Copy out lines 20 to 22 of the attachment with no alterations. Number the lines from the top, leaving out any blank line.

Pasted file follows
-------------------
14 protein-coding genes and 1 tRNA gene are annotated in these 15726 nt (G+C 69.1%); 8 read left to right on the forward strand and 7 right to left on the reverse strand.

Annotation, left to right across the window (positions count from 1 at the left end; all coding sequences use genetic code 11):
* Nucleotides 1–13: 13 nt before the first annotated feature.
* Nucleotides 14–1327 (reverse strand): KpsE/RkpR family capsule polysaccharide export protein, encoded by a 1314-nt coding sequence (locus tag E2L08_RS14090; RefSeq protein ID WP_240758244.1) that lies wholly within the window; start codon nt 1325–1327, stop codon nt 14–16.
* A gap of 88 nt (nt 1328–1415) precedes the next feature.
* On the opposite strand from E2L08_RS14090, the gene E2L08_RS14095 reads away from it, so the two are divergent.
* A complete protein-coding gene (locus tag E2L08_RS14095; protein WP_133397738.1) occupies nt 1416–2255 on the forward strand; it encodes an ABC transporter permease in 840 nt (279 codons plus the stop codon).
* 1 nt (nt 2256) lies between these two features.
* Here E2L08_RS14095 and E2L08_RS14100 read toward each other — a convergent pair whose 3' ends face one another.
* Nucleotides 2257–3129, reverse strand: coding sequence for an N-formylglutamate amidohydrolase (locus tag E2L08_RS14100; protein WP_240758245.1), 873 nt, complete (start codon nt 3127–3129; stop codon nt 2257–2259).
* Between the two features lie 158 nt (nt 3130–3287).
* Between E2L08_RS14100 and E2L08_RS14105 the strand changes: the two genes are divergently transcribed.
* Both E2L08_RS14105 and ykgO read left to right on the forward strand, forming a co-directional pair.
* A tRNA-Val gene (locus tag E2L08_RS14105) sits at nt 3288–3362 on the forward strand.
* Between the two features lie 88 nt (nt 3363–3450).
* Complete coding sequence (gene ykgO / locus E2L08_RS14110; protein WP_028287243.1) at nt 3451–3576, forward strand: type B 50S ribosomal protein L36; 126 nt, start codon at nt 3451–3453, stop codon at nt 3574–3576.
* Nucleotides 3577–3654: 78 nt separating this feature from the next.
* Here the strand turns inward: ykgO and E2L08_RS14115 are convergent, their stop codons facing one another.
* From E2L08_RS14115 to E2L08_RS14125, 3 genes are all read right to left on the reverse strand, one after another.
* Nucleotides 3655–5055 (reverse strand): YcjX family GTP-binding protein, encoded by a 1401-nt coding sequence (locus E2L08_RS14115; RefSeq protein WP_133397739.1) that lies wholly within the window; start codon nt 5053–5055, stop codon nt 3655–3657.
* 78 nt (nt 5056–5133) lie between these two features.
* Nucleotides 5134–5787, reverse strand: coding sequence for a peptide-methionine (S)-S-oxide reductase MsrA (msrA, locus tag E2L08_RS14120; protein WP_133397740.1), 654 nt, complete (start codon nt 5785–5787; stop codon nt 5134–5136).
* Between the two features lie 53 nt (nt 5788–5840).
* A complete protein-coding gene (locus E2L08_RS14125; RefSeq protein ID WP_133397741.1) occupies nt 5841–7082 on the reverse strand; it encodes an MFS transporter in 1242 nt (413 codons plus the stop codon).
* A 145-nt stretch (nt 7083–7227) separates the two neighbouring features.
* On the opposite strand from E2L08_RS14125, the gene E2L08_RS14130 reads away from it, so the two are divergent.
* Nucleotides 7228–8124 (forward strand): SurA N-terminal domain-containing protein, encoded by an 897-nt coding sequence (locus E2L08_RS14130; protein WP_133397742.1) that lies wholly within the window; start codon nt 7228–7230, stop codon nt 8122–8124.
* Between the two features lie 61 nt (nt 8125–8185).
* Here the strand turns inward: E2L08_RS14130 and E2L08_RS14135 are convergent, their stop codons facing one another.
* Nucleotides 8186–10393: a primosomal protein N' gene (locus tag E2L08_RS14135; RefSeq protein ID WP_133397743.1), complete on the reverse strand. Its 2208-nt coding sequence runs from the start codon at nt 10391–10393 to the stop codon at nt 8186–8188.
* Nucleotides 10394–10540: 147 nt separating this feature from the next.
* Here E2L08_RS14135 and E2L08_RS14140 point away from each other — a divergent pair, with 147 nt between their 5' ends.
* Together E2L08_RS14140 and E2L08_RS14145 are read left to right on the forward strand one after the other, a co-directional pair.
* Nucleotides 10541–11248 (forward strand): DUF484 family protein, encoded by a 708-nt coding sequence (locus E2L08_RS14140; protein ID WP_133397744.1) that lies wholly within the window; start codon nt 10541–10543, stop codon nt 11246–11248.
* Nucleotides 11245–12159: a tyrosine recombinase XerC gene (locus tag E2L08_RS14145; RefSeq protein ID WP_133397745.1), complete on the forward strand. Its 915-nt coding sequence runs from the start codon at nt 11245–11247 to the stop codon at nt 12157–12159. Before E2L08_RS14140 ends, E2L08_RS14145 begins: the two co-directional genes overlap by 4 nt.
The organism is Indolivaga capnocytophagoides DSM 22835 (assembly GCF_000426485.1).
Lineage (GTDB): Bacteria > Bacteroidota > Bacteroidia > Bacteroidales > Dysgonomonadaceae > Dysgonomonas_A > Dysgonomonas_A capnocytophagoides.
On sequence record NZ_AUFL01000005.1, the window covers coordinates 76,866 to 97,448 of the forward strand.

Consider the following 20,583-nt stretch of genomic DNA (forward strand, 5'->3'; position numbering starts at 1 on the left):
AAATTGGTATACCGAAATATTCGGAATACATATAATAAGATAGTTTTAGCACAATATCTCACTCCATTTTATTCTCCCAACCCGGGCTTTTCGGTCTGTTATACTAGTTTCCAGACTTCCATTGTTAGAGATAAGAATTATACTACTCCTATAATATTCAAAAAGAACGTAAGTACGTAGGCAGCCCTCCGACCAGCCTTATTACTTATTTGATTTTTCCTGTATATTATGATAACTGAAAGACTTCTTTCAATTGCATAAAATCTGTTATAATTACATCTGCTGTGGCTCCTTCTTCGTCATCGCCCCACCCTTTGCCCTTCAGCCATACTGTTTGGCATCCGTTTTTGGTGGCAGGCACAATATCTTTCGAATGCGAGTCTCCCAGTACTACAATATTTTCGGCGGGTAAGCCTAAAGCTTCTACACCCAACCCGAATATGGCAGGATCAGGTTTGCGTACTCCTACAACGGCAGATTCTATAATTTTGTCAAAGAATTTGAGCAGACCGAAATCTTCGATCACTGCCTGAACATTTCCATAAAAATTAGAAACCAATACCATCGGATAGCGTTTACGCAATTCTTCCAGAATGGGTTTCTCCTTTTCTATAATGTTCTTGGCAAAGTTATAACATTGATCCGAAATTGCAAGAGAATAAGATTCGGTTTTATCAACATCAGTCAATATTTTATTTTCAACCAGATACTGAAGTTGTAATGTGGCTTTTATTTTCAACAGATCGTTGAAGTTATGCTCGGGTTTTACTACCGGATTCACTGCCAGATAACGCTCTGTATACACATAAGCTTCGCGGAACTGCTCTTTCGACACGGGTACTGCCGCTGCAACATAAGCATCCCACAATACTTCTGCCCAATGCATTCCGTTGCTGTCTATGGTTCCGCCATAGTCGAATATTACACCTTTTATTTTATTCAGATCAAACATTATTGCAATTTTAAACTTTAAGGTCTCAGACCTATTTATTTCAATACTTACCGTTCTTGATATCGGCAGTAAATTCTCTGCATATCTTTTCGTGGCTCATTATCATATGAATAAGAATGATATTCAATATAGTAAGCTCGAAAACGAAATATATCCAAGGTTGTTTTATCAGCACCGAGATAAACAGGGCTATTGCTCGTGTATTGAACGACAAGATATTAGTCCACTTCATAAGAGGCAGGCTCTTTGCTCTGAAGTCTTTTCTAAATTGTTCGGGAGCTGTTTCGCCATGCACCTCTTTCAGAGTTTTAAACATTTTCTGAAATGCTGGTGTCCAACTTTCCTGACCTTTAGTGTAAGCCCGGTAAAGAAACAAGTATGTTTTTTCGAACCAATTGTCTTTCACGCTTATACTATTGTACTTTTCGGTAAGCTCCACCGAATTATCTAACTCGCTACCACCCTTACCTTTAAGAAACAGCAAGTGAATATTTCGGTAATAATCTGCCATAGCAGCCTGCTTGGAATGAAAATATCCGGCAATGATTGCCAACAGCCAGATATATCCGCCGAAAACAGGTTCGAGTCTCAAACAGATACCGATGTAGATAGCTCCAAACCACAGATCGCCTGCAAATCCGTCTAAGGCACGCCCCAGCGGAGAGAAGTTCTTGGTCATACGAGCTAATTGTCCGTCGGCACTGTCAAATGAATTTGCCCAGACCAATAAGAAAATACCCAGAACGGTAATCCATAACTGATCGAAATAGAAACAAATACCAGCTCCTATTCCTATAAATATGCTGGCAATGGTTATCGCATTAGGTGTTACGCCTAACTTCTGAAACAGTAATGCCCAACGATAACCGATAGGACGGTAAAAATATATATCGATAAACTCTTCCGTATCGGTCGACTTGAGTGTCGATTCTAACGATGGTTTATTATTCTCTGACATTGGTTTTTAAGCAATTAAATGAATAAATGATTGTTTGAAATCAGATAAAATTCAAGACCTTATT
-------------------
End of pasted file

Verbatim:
* Nucleotides 3655–5055 (reverse strand): YcjX family GTP-binding protein, encoded by a 1401-nt coding sequence (locus E2L08_RS14115; RefSeq protein WP_133397739.1) that lies wholly within the window; start codon nt 5053–5055, stop codon nt 3655–3657.
* 78 nt (nt 5056–5133) lie between these two features.
* Nucleotides 5134–5787, reverse strand: coding sequence for a peptide-methionine (S)-S-oxide reductase MsrA (msrA, locus tag E2L08_RS14120; protein WP_133397740.1), 654 nt, complete (start codon nt 5785–5787; stop codon nt 5134–5136).